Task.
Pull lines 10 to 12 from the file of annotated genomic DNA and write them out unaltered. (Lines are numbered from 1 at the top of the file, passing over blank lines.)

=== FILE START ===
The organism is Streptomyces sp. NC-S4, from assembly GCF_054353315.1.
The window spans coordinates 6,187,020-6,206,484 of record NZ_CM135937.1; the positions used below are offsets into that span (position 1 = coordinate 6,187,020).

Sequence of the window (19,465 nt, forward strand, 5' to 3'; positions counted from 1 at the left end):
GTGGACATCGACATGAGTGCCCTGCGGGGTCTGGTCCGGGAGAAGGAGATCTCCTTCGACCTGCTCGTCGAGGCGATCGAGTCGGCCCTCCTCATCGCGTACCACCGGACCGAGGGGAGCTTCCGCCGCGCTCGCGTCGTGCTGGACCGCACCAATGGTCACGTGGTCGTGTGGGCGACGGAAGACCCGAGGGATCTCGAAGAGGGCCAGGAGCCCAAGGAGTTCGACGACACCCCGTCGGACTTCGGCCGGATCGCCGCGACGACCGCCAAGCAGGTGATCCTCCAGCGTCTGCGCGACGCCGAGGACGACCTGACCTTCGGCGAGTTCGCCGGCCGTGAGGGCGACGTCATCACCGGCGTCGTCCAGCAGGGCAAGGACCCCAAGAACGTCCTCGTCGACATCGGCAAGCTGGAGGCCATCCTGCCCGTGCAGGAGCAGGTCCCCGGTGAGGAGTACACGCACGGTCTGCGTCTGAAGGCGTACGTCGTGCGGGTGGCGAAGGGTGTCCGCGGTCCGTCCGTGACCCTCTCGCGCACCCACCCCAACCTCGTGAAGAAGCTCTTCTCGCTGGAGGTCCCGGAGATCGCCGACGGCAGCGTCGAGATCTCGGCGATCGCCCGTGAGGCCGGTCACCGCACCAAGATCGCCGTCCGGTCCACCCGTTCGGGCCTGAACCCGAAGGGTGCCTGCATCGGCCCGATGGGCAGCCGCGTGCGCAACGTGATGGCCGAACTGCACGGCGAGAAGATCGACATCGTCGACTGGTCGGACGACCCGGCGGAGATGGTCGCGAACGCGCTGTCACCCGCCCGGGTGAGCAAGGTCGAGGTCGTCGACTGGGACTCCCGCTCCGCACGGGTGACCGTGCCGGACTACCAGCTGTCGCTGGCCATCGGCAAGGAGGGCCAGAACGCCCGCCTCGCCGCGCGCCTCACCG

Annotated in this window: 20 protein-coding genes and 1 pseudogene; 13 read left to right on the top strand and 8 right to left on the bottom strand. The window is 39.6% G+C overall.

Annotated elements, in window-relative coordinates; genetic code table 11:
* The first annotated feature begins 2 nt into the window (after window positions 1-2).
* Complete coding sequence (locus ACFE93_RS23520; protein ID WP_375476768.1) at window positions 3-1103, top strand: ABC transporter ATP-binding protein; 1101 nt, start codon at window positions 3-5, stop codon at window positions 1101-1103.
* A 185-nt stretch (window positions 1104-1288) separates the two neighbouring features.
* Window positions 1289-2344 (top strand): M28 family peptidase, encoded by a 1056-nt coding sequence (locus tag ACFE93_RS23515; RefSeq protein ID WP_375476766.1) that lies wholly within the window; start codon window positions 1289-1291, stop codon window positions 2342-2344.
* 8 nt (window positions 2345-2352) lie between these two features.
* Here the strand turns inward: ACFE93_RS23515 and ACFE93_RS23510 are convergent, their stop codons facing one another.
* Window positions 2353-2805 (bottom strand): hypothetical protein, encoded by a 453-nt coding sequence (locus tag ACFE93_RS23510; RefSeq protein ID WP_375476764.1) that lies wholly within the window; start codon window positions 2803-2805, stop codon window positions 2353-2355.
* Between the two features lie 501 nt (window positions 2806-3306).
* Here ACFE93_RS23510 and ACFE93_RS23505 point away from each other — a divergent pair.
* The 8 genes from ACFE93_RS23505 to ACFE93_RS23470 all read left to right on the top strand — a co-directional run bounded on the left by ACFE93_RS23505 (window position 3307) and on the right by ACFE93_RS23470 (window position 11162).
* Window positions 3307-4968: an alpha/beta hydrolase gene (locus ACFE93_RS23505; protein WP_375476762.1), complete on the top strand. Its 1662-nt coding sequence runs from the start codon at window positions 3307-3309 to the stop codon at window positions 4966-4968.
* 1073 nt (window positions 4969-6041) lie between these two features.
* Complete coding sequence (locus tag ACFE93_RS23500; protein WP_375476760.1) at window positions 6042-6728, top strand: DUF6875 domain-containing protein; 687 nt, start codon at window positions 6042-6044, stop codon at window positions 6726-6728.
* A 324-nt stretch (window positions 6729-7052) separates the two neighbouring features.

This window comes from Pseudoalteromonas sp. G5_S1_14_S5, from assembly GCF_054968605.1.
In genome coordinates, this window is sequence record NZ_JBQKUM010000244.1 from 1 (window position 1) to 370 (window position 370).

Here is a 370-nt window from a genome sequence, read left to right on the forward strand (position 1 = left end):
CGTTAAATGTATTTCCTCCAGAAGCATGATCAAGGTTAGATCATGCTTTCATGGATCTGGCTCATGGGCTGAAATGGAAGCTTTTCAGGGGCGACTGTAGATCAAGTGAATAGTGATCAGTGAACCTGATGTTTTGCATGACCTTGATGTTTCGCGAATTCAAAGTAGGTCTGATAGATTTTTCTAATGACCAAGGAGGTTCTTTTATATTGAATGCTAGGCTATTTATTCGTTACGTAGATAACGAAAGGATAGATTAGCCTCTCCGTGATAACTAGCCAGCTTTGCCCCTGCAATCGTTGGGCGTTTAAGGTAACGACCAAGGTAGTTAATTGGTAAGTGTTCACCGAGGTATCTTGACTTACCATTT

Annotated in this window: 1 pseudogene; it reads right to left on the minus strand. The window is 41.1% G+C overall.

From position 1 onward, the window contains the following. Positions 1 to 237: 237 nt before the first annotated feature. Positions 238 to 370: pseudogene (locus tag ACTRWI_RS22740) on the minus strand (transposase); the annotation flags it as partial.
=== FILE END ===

* Window positions 1289-2344 (top strand): M28 family peptidase, encoded by a 1056-nt coding sequence (locus tag ACFE93_RS23515; RefSeq protein ID WP_375476766.1) that lies wholly within the window; start codon window positions 1289-1291, stop codon window positions 2342-2344.
* 8 nt (window positions 2345-2352) lie between these two features.
* Here the strand turns inward: ACFE93_RS23515 and ACFE93_RS23510 are convergent, their stop codons facing one another.